Health experts debunk vaccine rumors at Juneau community Q&A

Charlee Gribbon (left), infectious disease preventionist from Bartlett Regional Hospital, answers questions about the coronavirus for a KTOO News program on March 5, 2020. Gribbon was a panelist for Wednesday’s community Q&A about the COVID-19 vaccines. (Photo by Rashah McChesney/KTOO)

A panel of local health experts, joined by Alaska’s Chief Medical Officer Dr. Anne Zink, dispelled myths about COVID-19 vaccines at a virtual community Q&A Wednesday.

Zink and the panel addressed concerns about some of the scarier theories about vaccines, like that some people may have been medevaced after taking the vaccine.

Charlee Gribbon at Bartlett Regional Hospital says while Juneau did have the first case of someone having an allergic reaction early on in the vaccination effort, she isn’t aware of anyone being medevaced after taking a vaccine.

Zink backed that up with data.

“We get reports from the FDA of any errors reporting in, and there have been no medevacs in the state related to the COVID-19 vaccine,” Zink said.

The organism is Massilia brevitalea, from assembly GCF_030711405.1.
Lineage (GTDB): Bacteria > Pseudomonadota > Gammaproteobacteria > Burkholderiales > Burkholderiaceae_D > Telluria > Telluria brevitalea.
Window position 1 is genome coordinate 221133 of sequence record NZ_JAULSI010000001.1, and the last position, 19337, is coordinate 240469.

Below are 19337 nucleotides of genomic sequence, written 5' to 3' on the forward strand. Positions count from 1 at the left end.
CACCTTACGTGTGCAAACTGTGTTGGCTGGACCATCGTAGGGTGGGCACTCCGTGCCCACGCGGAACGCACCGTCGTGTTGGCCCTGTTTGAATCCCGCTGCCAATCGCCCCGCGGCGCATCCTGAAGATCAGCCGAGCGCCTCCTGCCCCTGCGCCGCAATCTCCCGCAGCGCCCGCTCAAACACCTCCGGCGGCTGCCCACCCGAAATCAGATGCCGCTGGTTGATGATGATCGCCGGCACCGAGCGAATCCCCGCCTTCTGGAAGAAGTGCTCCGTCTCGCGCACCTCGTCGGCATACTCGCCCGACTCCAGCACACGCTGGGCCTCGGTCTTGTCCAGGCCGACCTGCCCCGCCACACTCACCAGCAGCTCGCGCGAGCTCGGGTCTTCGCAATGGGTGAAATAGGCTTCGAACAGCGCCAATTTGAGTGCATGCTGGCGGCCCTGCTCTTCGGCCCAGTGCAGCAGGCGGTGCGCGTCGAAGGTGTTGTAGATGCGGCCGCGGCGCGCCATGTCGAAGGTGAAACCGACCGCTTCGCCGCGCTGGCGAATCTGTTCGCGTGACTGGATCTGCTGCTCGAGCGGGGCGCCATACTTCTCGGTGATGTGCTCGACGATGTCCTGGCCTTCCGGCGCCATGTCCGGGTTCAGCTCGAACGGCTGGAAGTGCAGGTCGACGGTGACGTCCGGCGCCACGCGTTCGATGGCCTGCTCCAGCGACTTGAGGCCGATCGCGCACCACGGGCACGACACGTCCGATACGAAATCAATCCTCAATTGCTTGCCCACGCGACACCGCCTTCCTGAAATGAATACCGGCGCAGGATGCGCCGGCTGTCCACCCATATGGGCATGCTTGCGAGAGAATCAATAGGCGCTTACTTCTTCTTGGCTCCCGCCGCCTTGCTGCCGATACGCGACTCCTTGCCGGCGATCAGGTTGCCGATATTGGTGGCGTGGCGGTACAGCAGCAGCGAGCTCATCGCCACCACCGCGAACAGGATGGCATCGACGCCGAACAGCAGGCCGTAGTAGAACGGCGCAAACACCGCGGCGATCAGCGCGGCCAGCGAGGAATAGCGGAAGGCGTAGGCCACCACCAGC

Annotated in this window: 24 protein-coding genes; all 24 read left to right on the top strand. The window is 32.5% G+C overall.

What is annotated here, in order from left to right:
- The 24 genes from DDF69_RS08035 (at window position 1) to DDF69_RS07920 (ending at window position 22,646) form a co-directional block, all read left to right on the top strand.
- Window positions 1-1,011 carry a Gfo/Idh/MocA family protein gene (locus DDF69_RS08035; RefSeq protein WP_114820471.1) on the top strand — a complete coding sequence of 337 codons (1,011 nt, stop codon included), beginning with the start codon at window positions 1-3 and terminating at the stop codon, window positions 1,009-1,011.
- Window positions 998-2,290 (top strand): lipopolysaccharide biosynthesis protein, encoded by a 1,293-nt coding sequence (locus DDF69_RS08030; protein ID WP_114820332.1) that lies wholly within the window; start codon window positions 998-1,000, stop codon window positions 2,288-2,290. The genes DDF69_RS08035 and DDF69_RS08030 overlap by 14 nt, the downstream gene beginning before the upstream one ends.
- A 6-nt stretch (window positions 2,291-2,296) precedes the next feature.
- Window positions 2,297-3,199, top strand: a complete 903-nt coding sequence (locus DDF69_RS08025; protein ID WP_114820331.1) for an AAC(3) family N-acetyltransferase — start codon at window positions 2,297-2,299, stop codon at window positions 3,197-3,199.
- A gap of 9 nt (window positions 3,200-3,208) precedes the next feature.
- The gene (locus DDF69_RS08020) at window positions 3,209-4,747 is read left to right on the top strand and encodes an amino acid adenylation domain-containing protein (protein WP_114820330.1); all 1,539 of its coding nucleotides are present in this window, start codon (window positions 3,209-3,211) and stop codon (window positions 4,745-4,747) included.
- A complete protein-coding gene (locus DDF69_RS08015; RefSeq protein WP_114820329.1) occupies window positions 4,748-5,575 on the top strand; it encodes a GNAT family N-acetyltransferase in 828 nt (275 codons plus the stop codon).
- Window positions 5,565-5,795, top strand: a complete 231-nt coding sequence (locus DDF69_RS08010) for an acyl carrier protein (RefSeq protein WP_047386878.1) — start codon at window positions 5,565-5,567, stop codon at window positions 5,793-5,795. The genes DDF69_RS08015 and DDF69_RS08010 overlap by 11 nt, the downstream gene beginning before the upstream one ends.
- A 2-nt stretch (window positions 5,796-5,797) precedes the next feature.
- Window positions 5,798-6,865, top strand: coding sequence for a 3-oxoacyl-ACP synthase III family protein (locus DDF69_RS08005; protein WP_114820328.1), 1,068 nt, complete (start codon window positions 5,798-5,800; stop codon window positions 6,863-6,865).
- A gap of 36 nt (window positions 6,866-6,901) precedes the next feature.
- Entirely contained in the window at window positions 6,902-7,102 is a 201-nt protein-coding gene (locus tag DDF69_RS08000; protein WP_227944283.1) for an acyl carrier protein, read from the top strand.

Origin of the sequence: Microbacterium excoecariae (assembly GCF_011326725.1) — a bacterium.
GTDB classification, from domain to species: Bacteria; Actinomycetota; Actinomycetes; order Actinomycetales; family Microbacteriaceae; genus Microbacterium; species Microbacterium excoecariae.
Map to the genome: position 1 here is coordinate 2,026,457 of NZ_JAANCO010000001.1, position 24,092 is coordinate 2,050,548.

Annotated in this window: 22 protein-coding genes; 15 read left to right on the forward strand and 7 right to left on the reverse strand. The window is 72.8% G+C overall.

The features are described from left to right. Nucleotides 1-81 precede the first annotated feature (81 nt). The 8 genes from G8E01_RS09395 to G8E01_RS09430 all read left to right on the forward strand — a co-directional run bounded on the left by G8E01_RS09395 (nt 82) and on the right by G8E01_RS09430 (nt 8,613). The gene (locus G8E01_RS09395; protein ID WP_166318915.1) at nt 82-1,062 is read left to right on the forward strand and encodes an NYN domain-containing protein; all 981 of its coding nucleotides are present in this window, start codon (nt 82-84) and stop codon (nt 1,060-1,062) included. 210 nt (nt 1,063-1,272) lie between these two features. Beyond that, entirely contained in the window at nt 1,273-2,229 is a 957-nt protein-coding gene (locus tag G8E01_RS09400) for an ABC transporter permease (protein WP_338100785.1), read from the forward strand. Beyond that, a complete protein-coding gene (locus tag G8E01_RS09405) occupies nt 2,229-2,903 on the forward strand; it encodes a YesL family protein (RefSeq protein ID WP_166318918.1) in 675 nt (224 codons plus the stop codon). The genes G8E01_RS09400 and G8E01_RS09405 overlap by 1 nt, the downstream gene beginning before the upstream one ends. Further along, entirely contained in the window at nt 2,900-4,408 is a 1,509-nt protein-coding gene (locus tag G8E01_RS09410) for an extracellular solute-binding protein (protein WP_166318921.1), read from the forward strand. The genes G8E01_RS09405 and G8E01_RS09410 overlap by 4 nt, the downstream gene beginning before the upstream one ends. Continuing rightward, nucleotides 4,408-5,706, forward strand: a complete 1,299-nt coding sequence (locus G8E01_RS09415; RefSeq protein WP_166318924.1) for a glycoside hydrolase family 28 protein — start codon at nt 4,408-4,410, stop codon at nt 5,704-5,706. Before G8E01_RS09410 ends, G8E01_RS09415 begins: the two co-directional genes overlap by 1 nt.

The overall message was that all three vaccines that have been authorized by the Food and Drug Administration are safe. Zink says the Pfizer, Moderna and Johnson & Johnson vaccines are all effective in reducing serious illness and death.

Elaine Hickey, a public health nurse, asks a man screening questions during Juneau’s COVID-19 vaccine clinic at Centennial Hall on Friday, Jan. 15, 2021, in Juneau, Alaska. (Photo by Rashah McChesney/KTOO)

The panel also addressed the big question that might be on everyone’s mind: When will things get back to normal?

Local physician Dr. Bob Urata said the answer hinges on the vaccination effort.

“I think that the more people get vaccinated, the sooner we’ll get back to normal, the sooner we’re going to be able to open up our economy, the sooner normal will come to us,” he said.

Zink compared it to fire and kindling.

“If you have so few pieces of kindling to light on fire, the fire can’t go from person to person and take off, and this virus can’t replicate. So if you get enough people that it doesn’t move on, then that’s great,” Zink said. “If you have a lot of fire going, like when your fireplace is like full on, you throw a log in, it takes off and goes off right away. The same is true with this virus.”

Zink also says when it comes to talking to folks who might be hesitant to take the vaccine, communication is key.

“Talking, again, to your healthcare provider, checking out our website, having those conversations and encouraging them to, and I am just amazed at how many times it’s a one-on-one conversation with someone you know and love is the turning point for many, many people,” Zink said.

More than 14,000 people in Juneau have received one dose of a COVID-19 vaccine. More than 7,700 people in Juneau are fully vaccinated.

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